James Brydges, 3rd Duke of Chandos PC (27 December 1731 – 29 September 1789), styled Viscount Wilton from birth until 1744 and Marquess of Carnarvon from 1744 to 1771, was a British peer and politician.
Chandos was the only son of Henry Brydges, 2nd Duke of Chandos, and Lady Mary Bruce, daughter of Charles Bruce, 3rd Earl of Ailesbury. He studied at Westminster School in 1742–49a and at Göttingen University in 1750/1751.
Chandos was Member of Parliament for Winchester from 1754 to 1761 and for Radnorshire between 1761 and 1768. He succeeded in the dukedom upon the death of his father on 28 November 1771.
He was a Gentleman of the Bedchamber to George, Prince of Wales from 1760 to 1764, the Lord Lieutenant of Hampshire in 1763–64 and 1771–80, sworn to the Privy Council on 12 May 1775 and appointed Lord Steward of the Household from December 1783 to his death in 1789.
Chandos's first marriage was to Margaret Nicol (1736–1768), daughter of John Nicol of Colney Hatch and Minchenden House, and his wife Winifred Keck, on 22 March 1753. They set up a London home at 39 Upper Grosvenor Street, Mayfair. Margaret inherited much of the great fortune acquired by her grandfather Sir Anthony Keck, and was the owner of a famous portrait of Shakespeare, which came to be known as the Chandos portrait following the marriage.
A decade after the death of his first wife, and having become Duke of Chandos in 1771, he married Anne Eliza Gamon, daughter of Richard Gamon of Datchworth Bury, Datchworth, on 21 June 1777. This second marriage produced the only child to survive to adulthood, Lady Anne Elizabeth Brydges (Lady Kinloss, died 1836) who married Richard Temple-Grenville, 1st Duke of Buckingham and Chandos. They were the parents of Richard Temple-Nugent-Brydges-Chandos-Grenville, 2nd Duke of Buckingham and Chandos.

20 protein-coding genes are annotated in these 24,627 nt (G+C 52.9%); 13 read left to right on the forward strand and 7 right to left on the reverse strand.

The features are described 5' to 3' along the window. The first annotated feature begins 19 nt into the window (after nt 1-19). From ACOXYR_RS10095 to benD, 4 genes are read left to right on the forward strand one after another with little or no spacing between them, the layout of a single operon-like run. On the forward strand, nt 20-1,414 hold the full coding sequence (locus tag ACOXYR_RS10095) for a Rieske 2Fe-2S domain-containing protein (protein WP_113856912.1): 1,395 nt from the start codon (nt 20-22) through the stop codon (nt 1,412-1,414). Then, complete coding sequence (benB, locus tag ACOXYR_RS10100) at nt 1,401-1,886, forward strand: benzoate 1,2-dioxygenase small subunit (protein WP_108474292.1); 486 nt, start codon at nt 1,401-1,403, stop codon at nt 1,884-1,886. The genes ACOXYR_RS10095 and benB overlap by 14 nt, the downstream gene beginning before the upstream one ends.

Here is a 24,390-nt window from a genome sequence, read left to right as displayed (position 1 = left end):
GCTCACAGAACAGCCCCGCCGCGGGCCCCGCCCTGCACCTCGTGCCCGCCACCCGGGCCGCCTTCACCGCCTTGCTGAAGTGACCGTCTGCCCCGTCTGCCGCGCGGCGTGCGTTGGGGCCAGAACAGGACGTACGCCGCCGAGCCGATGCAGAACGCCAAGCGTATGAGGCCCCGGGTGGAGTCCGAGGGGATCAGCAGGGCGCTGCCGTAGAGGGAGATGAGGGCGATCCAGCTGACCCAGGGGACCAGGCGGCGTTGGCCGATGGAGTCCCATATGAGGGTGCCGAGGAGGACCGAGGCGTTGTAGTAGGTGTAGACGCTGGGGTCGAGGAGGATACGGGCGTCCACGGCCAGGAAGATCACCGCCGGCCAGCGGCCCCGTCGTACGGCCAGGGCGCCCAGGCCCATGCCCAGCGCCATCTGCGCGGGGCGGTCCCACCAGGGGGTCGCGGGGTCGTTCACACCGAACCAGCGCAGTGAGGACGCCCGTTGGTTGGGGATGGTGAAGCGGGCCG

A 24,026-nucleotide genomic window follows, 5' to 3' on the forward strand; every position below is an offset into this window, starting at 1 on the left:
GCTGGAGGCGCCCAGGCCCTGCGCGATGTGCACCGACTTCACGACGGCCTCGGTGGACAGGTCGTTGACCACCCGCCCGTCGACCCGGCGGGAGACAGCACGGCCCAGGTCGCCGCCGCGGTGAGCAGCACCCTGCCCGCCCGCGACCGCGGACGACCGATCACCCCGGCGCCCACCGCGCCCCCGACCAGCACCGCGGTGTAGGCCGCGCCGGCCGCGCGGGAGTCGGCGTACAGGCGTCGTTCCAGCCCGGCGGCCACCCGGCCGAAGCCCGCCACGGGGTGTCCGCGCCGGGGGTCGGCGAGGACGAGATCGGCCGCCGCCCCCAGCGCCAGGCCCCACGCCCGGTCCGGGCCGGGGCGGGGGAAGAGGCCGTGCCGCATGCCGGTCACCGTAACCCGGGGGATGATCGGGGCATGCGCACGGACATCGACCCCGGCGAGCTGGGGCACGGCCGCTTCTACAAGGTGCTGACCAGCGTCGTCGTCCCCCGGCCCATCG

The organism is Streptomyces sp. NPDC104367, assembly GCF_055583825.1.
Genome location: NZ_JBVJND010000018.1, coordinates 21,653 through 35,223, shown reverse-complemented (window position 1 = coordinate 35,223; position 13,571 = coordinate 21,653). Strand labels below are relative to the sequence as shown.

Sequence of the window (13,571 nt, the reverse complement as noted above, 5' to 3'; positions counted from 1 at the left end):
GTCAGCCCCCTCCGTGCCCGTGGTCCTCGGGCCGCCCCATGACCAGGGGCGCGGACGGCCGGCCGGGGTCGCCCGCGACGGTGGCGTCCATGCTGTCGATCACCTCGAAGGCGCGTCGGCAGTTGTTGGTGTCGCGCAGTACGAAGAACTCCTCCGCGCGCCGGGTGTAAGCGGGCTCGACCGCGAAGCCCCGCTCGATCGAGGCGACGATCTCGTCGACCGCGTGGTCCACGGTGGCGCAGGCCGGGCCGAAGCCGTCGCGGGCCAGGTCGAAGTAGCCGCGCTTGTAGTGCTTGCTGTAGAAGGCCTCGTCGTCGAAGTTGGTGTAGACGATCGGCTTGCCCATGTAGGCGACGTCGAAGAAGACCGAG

Chandos died in September 1789, aged 57, when the Dukedom became extinct. He was buried in St Lawrence Whitchurch in Canons Park, London. His widow was declared a lunatic and confined to their London home, Chandos House; she was also made a ward of court. After her death in 1813 the unexpired lease was sold. A lengthy lawsuit over the management of her property in the Irish Courts ended dramatically in 1794 with the suicide of the presiding judge, Richard Power, who was accused of wrongfully withholding funds lodged in Court.